• Dress appropriately for the restaurant you are going to. If you look like a bum, do not be surprised when you are seated at the back of the restaurant. Some upper-end restaurants (and clubs) have a dress code that requires men to wear a jacket and tie. If you are uncertain, inquire about the restaurant’s “preferred” or “suggested” dress code when you make your reservation. Fewer and fewer restaurants, however, are still requiring that men have to wear ties.
  • As you first enter a restaurant, do not just stand at the entrance. Walk up to the reception desk or area and say to the host, “Good evening (or afternoon), I’d like a table for __ people, please” (if you don’t have a reservation). If you have previously made a reservation, say, “Good evening, my name is Marie Jones and I have a reservation for __ people.” Be careful not to be late for your reservation or the restaurant may assign your table to someone else.
  • At some high-end traditional restaurants, you may be greeted at the entrance of the dining area by a formally dressed male known as the “maitre d’ ” or more simply as the “headwaiter”. This person is responsible for managing the overall front area of the restaurant where the customers dine, as opposed to the kitchen and food preparation which are the responsibility of the head chef. The maitre d’ is also in charge of determining which table you are given and for escorting you to your table unless he assigns this task to an assistant or another host. Sometimes, the restaurant’s owner acts in place of the maitre d’. When the owner does so, he or she does not wear formal attire. Treat the maitre d’ or owner graciously as this person obviously can have a major influence in ensuring that you have a good dining experience.
  • When a man and woman are being escorted to their table by the restaurant’s host, the man should let the woman walk in front of him. Otherwise, the man should lead the way to their table.
  • When you are first taken to your table, do not accept one that is located adjacent to either a serving station or the bathrooms, or one that is facing the kitchen doors. Ask politely to be given another table. If another one is not available at the time, say you would like to wait at the bar until a more suitable table is available or alternatively request to be moved to a better table when one is freed up.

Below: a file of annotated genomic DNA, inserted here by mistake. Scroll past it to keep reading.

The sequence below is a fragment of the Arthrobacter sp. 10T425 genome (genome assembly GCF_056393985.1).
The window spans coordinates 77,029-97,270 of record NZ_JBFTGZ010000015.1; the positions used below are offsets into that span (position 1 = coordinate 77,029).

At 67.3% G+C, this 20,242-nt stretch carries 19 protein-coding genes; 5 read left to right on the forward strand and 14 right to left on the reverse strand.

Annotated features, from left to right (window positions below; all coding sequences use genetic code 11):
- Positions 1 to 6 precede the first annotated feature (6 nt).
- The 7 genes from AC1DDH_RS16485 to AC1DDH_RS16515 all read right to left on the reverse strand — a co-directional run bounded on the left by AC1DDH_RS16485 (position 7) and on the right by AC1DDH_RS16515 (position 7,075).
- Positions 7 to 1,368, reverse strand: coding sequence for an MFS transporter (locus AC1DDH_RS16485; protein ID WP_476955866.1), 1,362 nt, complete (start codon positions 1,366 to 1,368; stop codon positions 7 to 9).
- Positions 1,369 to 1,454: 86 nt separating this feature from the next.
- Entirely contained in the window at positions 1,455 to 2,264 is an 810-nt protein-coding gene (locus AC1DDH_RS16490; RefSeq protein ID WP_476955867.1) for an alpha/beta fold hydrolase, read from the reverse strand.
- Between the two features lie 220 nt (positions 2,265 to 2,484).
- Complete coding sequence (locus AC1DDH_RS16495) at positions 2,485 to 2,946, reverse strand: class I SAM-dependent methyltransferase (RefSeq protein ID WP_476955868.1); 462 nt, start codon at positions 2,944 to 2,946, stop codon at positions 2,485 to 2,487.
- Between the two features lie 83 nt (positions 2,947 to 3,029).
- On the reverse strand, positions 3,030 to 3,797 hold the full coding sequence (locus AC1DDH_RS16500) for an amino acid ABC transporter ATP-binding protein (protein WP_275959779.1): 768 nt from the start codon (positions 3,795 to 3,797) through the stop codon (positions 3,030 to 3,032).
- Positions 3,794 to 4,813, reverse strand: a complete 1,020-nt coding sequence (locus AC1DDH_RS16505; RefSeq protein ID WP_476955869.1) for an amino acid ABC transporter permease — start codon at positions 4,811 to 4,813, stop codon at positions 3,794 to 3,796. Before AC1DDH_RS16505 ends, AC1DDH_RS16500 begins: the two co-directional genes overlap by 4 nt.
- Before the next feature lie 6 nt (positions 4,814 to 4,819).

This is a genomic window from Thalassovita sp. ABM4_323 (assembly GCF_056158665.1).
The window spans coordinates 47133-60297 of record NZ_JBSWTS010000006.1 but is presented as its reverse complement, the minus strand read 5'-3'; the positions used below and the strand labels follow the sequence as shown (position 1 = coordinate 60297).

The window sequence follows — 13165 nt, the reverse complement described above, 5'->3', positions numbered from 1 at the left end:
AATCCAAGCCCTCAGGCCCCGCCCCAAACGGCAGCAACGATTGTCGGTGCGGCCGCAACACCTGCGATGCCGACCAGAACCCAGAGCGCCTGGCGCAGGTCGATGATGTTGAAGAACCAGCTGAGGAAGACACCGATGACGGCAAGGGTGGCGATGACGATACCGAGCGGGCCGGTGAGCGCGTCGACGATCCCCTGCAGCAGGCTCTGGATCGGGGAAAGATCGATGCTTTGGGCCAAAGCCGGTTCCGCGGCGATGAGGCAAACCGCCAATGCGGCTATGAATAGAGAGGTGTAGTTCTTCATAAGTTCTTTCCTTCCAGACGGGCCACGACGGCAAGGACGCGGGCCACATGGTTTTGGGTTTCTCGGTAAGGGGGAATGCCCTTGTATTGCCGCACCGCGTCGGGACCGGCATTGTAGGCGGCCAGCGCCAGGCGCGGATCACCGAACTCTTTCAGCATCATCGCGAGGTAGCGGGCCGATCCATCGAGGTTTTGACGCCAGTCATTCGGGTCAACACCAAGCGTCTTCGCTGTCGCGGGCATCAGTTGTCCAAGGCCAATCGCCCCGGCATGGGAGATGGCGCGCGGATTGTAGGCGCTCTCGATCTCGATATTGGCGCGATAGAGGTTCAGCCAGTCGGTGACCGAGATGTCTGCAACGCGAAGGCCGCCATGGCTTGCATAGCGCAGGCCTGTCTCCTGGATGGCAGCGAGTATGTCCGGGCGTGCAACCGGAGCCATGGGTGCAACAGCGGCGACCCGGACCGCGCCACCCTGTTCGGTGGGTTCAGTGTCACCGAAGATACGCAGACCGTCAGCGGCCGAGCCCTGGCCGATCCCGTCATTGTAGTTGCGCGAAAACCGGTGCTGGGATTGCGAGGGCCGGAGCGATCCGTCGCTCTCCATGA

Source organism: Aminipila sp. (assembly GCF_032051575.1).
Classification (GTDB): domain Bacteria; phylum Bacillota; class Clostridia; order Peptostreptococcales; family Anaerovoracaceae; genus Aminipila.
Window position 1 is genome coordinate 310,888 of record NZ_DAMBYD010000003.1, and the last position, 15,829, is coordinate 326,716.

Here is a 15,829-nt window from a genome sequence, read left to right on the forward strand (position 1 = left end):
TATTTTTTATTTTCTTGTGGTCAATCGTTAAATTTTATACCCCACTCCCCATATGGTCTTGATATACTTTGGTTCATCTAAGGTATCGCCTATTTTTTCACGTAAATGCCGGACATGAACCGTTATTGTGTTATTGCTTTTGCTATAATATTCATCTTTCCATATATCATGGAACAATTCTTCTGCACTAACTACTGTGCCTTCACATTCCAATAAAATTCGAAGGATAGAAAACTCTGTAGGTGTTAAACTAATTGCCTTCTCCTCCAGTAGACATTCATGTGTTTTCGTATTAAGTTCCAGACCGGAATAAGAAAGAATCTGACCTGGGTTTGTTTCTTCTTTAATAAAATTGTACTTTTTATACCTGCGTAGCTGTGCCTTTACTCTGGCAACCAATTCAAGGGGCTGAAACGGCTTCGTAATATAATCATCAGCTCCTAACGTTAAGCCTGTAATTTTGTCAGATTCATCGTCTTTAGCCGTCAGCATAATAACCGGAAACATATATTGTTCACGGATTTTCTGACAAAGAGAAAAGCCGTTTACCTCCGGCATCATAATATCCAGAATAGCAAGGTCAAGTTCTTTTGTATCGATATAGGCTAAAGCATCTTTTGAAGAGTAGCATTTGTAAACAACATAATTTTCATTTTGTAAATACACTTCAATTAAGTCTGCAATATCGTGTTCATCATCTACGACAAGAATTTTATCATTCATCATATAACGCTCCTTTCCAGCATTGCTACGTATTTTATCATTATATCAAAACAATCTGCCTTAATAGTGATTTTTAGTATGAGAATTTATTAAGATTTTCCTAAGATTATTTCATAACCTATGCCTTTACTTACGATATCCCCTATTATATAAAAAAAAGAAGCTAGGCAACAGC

• If you as the host of your group are seated at the table before any of your guests arrive, always stand up when any of your guests come to the table. If you arrive before the host of your group, either wait for your host in the restaurant’s reception area or go to the table. In the latter case, wait for your host to arrive before you unfold your napkin, order a drink or eat any bread. Also, stand up when your host arrives at the table.
Dealing With the Wait-Staff
Follow these practices in ordering your meal and dealing with the wait-staff:
  • Always be courteous with all members of the restaurant’s staff regardless of anyone’s position. The more you can establish a sense of cordial rapport with the people looking after you, the better your service is going to be. If you try to order around the staff in a gruff and surly manner, you are certain to have a dismal dining experience.
  • Before deciding what to order, it is always a good idea to ask if there are any dishes available that are not on the menu. If it is your first time there, also ask, “Could you please tell us what are the specialties of the restaurant?” or “Could you please tell us which are the signature dishes of your restaurant?” These are usually the best dishes to order.
  • After you have decided what to order, always close your menu or turn it over on the table. This signals to the order-taker that you are ready to give him or her your order.
  • Look whoever is taking your order directly in the eye when you are talking to that person and giving him or her your order. Do not hesitate to describe any food allergies you have to that person if you are concerned about the ingredients in anything you are considering ordering.
  • When you are uncertain about ordering a particular item on the menu, ask the order-taker whether he or she recommends that you order it. Quite often, the order-taker will steer you away from ordering something when he or she knows you are likely to be disappointed by it.
  • Since you are paying real money to eat at a restaurant, do not hesitate to ask the server to replace a dish if there is definitely something wrong with it, such as the meat is overcooked or the food is cold. Just be firm and polite in saying that you would like your dish cooked again or replaced. If you are not the host of your group, ask your host beforehand if it is all right for you to do so. In any event, do not make a big deal about it.
  • In cases where you have ordered a whole fish, when it arrives at the table you have the option of asking the server to remove the spine and bone the fish if you are uncertain how to do so yourself.